Laboratory investigations for the evaluation of in situ geophysical measurements in a salt mine
J. Kulenkampff, A. Just, L. Aschmann, F. Jacobs, 2005. "Laboratory investigations for the evaluation of in situ geophysical measurements in a salt mine", Petrophysical Properties of Crystalline Rocks, P. K. Harvey, T. S. Brewer, P. A. Pezard, V. A. Petrov
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Problem zones in a sylvinite mine were explored by underground measurements using a set of geophysical methods (geosonar, seismics, georadar, EM methods and geoelectrics), which yield parameter sets for disturbed and undisturbed rock. Underground geo-electrical methods are most suitable for examining humidity content and structures for the transport of brines, although they have to be constrained by wave-propagation methods. Additional laboratory experiments on rock salt samples were carried out in order to provide quantitative evaluation methods. A titration method was used to determine the amount of water. This was applied simultaneously with a four-electrode resistivity measuring system for samples with very high resistivity. These measurements were made on samples at different scales, yielding relationships between water content and resistivity, as well as information about the parameter distribution in larger core samples. Together, the field and laboratory results show that geo-electrics is a suitable method for the detection and evaluation of problem zones of the geological barrier of hazardous waste repositories, and a criterion for the risk assessment based upon resistivity measurements is defined.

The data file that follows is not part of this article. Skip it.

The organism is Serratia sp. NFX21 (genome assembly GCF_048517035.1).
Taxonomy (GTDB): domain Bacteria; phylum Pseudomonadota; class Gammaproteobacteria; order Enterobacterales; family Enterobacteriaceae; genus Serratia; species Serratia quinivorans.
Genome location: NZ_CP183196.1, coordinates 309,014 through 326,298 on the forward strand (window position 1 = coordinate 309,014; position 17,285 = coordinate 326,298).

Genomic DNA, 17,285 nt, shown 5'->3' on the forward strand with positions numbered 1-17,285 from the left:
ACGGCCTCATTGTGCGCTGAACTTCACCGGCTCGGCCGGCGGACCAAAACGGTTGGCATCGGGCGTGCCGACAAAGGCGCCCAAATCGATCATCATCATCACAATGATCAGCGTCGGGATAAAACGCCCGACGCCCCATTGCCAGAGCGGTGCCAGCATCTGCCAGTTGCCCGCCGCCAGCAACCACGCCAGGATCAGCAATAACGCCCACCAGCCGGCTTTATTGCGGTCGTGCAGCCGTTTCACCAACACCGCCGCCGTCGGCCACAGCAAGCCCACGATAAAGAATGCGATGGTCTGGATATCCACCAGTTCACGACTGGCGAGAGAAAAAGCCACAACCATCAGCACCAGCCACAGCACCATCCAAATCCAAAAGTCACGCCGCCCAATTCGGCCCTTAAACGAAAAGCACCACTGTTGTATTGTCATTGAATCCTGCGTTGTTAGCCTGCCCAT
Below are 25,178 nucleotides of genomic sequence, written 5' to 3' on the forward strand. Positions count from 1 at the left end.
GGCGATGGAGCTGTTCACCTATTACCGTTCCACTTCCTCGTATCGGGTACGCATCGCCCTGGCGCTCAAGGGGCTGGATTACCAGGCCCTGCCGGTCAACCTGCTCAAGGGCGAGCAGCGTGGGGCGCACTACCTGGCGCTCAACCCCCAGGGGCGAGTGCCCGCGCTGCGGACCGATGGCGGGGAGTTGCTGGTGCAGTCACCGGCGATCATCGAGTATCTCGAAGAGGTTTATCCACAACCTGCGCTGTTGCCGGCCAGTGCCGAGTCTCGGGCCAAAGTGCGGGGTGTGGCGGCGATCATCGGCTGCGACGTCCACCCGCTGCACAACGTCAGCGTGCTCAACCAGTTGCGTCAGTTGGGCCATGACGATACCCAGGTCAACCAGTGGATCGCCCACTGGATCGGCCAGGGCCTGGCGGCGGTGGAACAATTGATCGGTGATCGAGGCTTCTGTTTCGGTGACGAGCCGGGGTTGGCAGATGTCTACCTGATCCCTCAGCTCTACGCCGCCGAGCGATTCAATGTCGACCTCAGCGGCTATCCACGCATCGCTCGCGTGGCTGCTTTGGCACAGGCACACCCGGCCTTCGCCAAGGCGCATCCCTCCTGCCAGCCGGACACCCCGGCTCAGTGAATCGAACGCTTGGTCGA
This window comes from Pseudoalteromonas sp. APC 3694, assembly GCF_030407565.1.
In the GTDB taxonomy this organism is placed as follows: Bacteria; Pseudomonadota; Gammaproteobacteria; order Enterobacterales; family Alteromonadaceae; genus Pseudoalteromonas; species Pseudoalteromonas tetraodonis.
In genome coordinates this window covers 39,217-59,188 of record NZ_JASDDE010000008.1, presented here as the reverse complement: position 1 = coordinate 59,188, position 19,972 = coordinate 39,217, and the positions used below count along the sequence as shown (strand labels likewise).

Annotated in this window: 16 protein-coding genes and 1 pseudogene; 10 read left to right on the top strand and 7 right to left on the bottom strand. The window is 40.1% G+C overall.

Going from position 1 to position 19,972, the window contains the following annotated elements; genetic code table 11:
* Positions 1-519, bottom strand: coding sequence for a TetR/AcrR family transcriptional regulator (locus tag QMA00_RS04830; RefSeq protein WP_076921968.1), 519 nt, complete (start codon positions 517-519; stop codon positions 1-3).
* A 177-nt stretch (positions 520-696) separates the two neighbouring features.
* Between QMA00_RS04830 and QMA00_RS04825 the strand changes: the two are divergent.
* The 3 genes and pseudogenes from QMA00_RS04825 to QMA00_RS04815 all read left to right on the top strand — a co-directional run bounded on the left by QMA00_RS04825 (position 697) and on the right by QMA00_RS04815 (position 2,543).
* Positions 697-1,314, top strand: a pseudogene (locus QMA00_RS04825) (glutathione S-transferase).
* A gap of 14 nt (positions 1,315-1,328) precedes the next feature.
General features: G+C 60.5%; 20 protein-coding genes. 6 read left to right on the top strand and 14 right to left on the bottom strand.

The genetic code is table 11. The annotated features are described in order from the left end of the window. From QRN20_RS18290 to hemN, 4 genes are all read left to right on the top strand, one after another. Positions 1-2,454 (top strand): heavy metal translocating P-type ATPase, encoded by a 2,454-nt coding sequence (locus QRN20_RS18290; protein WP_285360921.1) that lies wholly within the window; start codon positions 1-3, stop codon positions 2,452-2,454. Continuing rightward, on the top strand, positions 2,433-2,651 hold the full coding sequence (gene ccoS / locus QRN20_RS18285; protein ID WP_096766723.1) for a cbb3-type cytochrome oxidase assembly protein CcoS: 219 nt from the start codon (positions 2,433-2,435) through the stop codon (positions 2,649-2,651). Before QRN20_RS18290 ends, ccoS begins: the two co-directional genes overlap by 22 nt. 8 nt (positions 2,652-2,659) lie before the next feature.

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Boreholes are commonly drilled into crystalline rocks to evaluate their suitability for various applications such as waste disposal (including nuclear waste), geothermal energy, hydrology, sequestration of greenhouse gases and for fault analysis. Crystalline rocks include igneous, metamorphic and even some sedimentary rocks. The quantification and understanding of individual rock masses requires extensive modelling and an analysis of various physical and chemical parameters. This volume covers the following aspects of the petrophysical properties of crystalline rocks: fracturing and deformation, oceanic basement studies, permeability and hydrology, and laboratorybased studies. With the growing demands for sustainable and environmentally effective development of the subsurface, the petrophysics of crystalline rocks is becoming an increasingly important field.